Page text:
Be Healthy: Eat THRIVE

In a world increasingly concerned about the nutrition of the foods we consume, THRIVE brings something new to the (kitchen) table. While convenience foods are often over processed or full of preservatives, THRIVE allows you to make quick, easy meals that are still nutritious. 

See why this farm girl loves THRIVE

Fresher than "Fresh"

If you don’t think freeze dried foods compare to fresh, think again! The natural taste and nutrition of our foods are preserved during the freeze drying process. While fresh foods start losing flavor and nutrients the moment they’re picked, THRIVE stays healthy and fresh-tasting for years to come. Take a look at the journey your "fresh" food takes from farm to fork compared to THRIVE—you might be surprised at what you find!


THRIVE Produce vs "Fresh" Produce

Naturally ripened

Flash frozen

Freeze dried

Same fresh taste now or later

Picked early

Day 1

Transportation & packaging

Day 2-12

Storage & artificial ripening

Day 13-16

Grocery store

Day 17-20


Day 21-25

The Natural Choice

We believe foods should be preserved naturally. While canned foods are often over-processed or full of preservatives, THRIVE is different. The freeze drying process allows us to preserve our foods naturally, and we work hard to make sure that our foods remain as close to their natural state as possible. Take a look at our labels—most have just one ingredient!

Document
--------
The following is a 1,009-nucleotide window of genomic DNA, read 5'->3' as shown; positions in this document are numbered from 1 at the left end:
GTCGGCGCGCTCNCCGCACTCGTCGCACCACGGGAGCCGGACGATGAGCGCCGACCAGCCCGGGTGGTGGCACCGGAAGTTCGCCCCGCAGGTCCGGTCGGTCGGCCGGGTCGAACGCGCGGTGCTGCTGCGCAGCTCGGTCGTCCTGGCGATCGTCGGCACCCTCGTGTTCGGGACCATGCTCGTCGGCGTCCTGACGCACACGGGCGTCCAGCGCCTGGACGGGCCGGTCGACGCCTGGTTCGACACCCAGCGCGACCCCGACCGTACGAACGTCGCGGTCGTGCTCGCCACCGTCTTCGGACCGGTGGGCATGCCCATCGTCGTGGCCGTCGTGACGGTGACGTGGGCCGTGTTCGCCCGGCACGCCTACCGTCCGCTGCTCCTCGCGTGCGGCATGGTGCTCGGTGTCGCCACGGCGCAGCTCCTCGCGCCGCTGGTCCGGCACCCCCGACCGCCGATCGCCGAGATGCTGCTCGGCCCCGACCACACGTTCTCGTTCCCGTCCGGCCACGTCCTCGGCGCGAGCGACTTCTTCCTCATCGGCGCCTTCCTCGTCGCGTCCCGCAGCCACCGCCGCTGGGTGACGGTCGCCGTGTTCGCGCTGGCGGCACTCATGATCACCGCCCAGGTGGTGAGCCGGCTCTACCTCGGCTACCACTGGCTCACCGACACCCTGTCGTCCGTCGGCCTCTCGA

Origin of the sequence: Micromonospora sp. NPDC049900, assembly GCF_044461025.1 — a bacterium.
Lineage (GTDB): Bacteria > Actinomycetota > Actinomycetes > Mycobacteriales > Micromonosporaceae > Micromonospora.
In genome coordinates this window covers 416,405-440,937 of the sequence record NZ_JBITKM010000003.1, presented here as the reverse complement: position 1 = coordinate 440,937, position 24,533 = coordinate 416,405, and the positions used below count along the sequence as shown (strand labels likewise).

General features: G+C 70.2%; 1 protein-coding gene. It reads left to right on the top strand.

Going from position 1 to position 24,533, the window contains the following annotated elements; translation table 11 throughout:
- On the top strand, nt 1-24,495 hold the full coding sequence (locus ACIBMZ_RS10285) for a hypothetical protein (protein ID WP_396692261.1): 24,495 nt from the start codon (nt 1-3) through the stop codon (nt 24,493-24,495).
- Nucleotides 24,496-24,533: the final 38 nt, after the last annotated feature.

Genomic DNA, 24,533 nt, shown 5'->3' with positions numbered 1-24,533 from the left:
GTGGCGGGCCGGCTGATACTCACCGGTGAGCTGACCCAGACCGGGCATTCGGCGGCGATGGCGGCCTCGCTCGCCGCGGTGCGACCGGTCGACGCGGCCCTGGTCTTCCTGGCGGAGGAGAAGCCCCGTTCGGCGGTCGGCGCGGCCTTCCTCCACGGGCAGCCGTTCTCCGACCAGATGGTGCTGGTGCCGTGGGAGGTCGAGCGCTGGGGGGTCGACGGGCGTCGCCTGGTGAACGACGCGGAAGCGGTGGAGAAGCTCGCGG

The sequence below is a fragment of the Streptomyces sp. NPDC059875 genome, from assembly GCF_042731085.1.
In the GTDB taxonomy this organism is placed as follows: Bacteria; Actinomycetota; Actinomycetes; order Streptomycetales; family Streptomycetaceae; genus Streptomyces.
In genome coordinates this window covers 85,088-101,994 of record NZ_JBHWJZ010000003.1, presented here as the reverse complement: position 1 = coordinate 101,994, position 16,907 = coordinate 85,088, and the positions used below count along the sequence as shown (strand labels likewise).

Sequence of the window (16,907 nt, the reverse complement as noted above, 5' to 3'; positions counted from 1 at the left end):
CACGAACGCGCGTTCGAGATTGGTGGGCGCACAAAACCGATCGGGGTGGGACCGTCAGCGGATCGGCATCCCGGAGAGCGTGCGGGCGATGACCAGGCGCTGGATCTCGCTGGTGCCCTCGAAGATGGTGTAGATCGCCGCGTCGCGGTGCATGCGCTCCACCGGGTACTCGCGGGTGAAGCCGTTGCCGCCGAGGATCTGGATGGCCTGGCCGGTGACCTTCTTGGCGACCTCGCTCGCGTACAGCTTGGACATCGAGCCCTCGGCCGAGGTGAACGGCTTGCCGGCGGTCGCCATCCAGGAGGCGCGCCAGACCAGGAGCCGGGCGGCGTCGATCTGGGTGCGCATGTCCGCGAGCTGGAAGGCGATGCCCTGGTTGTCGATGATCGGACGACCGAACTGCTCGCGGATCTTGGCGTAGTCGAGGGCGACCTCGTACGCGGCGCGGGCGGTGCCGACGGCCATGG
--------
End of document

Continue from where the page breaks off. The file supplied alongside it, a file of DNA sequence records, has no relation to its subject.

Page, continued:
52% of Vitamin C

is lost within 2 days if green beans are not preserved[1]

40% More Calcium

is found in flash frozen blueberries than store-bought blueberries [2]

6 Times More Vitamin A

is found in flash frozen spinach than store-bought spinach [2]

21 Times More Vitamin C

can be found in flash frozen peaches than store-bought peaches [2]

Did you know?

Most “fresh” produce travels an average of 2,000 miles to get to your grocery store [3]

1. British Frozen Food Federation. You Can Be Sure It’s Fresh—It’s Frozen. 2010.
2. Klein, Barbara P., and Rhonda Kaletz. Nutrient Conservation in Canned, Frozen, and Fresh Foods. Department of Food Science and Human Nutrition, University of Illinois, 1997.
3. Institute of Food Science & Technology. Industry Case Studies: Fresh Fruit and Vegetables. 2013.